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One man’s journey on the Open Studios trail

Tim Owen at Sharon and Mike Upps’s Studio in Cornville.  Photo Credit. Sharon Upp

Tim Owen at Sharon and Mike Upps’s Studio in Cornville. Photo Credit. Sharon Upp

Originally Published: October 15, 2018 11:28 a.m.

Recently Tim Owen sat down for an interview with Mike Upp, the president of the Sedona Visual Artists’ Coalition. Tim is a Sedona resident who made it his mission to visit every single studio on the Sedona Open Studios Tour last April. This was quite an undertaking considering there were over 60 studios located all over the Verde Valley. Here are some of the highlights of their conversation:

Please provide a brief description of your background particularly as it relates to your interest in the arts and the Studio Tour?

Mark your calendar

Sedona Fall Artist Open Studios Tour

October 26-28. Visit sedonaartistscoalition.org

I started off as an Economics major in college, but quickly switched to Geology, intrigued by nature’s artwork and the beauty of landforms and mineral crystal forms and what goes into creating them. After a 20 year career in Australia as a geologist, I returned to the USA and made the logical segue to working as a database consultant for film festivals and other visual and performing arts non-profits in Hollywood, and later in Sedona.

How many years have you been attending the studio tour and what keeps bringing you back? What is your motivation for visiting all the studios on the tour?

I attended my first Sedona Open Studios Tour in 2013 and have attended every one since then, including the Fall tour, which was inaugurated a few years ago. What I enjoy most is the chance to meet and talk with the artists and experience the huge variety of work on display at the various studios. I found myself increasingly intrigued by the artists’ stories and how their individual narratives related to their work. And, almost as importantly, the work is affordable.

Through attending Sedona Open Studios Tours over the past six years (and, more recently, similar events in other parts of Arizona and Oregon) my interests in and knowledge of various media have expanded greatly - from painting to ceramics, glass, wood, photography and metal sculpture, and fiber arts to jewelry.

In a way, I have become addicted to art and that visceral feeling of excitement and joy that can come from experiencing art. Much better than drugs. Accordingly, I started to use my database consultant organizational skills to try and visit as many studios as possible - to get my fix, so to speak - by careful planning of my route over each of the three days of the Tour.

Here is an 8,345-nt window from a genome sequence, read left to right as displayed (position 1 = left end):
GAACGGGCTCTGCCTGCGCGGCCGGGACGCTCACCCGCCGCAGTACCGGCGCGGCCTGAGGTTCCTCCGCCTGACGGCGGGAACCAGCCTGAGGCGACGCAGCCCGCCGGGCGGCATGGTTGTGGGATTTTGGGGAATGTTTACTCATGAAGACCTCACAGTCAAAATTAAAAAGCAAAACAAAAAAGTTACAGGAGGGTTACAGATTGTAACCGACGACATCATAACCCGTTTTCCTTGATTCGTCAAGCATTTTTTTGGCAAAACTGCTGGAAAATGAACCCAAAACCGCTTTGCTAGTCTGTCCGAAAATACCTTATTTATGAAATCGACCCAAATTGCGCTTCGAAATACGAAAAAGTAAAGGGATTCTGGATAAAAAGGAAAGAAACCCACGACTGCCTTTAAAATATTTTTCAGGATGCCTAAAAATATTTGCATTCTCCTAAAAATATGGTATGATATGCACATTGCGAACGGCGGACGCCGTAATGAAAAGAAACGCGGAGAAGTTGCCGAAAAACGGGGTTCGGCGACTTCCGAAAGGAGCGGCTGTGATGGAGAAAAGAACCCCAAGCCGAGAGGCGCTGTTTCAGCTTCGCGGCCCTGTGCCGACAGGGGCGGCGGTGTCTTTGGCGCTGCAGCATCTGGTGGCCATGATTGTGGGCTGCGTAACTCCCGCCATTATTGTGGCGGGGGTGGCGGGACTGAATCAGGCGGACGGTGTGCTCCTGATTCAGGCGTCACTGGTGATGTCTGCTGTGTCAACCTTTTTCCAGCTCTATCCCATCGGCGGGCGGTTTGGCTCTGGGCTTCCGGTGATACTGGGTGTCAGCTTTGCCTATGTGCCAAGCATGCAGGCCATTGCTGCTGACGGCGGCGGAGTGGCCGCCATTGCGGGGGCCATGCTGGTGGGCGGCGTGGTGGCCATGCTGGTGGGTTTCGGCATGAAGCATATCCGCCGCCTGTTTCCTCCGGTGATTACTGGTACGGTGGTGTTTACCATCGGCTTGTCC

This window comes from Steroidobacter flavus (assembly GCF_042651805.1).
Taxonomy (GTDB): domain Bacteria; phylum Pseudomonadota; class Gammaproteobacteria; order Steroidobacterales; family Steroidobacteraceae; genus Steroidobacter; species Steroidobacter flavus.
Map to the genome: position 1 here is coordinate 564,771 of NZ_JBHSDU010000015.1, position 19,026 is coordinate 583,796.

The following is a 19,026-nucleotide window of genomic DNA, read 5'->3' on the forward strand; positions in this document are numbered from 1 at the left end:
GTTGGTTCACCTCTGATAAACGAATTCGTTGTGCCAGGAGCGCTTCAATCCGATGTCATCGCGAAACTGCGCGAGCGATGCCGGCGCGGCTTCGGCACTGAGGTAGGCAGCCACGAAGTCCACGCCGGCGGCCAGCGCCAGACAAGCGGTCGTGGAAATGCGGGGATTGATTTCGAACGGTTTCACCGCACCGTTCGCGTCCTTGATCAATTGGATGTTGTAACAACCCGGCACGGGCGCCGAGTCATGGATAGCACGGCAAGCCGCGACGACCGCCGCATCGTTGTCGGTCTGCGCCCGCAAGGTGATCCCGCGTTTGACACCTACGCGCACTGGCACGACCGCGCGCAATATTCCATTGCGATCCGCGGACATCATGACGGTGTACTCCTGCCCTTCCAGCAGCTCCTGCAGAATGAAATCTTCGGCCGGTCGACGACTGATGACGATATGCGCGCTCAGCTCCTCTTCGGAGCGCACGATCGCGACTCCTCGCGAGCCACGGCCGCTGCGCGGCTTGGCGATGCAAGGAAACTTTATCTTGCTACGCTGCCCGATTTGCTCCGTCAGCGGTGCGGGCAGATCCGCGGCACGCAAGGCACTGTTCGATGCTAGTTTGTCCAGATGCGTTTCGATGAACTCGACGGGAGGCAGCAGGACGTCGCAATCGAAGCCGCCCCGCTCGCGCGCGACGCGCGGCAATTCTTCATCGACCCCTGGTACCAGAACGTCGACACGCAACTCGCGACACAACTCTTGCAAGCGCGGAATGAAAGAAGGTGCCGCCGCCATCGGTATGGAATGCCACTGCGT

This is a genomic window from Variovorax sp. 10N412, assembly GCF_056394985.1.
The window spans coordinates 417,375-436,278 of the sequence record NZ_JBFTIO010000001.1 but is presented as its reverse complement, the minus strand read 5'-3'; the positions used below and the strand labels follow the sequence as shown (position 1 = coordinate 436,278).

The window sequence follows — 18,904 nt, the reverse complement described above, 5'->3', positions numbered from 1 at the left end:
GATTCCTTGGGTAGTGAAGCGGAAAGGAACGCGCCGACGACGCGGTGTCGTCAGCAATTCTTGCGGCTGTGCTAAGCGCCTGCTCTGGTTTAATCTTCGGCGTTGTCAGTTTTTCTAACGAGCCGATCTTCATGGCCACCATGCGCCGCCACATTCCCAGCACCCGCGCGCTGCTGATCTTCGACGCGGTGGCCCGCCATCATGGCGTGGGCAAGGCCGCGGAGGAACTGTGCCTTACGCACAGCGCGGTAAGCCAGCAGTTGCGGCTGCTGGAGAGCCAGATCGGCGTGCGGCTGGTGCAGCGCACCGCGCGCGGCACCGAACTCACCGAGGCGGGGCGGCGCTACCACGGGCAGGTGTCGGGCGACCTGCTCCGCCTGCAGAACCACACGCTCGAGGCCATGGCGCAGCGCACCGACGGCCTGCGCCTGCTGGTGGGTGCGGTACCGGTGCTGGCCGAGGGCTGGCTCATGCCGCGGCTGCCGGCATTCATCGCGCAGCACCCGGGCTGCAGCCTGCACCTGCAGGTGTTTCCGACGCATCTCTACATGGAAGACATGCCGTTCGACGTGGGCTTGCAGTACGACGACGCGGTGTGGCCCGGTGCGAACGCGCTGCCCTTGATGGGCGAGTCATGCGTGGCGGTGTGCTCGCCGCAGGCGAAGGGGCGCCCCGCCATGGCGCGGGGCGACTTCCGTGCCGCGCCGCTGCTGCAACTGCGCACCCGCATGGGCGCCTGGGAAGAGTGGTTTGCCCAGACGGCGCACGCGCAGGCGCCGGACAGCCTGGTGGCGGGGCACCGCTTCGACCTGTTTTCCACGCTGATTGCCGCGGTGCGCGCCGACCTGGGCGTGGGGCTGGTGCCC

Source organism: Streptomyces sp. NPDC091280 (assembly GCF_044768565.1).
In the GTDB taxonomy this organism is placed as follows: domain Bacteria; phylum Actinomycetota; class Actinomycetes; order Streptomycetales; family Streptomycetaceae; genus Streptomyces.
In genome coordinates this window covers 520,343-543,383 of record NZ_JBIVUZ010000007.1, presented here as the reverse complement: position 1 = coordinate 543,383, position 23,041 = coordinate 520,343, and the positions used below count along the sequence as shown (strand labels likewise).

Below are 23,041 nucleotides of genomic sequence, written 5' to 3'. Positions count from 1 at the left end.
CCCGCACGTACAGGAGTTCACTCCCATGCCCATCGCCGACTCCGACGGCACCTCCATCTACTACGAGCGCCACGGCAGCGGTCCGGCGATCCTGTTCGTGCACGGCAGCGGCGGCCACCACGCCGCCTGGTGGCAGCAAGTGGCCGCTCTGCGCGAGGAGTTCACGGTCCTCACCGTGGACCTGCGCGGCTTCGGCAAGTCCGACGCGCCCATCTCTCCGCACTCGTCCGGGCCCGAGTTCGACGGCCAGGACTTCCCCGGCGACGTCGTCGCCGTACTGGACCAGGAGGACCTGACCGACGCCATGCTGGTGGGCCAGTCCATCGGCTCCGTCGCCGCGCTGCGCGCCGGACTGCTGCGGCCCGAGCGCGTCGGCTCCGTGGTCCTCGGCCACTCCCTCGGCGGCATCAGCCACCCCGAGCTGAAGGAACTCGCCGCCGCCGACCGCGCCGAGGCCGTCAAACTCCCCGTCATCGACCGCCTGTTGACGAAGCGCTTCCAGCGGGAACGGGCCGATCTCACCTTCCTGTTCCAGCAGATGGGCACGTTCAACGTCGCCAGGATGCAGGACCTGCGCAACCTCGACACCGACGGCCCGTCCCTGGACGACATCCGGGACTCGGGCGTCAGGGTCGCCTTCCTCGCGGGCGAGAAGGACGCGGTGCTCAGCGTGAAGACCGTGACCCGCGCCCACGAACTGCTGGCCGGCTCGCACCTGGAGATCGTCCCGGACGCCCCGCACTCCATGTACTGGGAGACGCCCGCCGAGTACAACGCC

In 2017, I managed to visit 57 of the 58 studios, and in April this year I visited all 67 studios, starting at 10 a.m. on Friday and finishing at 5:15 p.m on Sunday. When I started working as a consultant with the Sedona Arts Festival in 2014, I started making short videos with my iPhone, interviewing artists whose work I found interesting. I now do that at all the Open Studios and Arts Festival events I attend and now have over 100 such little videos. They’re intended for my own enjoyment, but maybe one of these days I’ll turn these into a feature length documentary and submit it to one of the film festivals I work with.

Do you purchase as a collector or for gifts or both?

I don’t consider myself a “collector” as such. I buy things that I love, or buy things as gifts that I think the recipient will love. Many of the pieces that I fall in love with and buy are small. There is as much artistic merit in small pieces as in large ones - and you can always find room in your home or apartment for just one more small thing, although I’ve recently begun to stretch that concept to the limit. So, I guess that in terms of the sheer quantity of the works that I have fallen in love with and acquired over the years, you would have to call me a collector, rather than an addict.

What are your top five favorite studios to visit and why?

If I have to limit it to five artists, they would be (in order of first acquisition and not necessarily preference): Mary Helsaple (watercolor and acrylic paintings), Margaret Anderson (fiber art), Barbara Ragalyi (acrylic and other paintings), and Lon Walters (metal sculpture). They all work in different media and different styles and I like them all for different reasons. In total, I estimate that I have acquired works by more than 35 Open Studios artists in the past two years.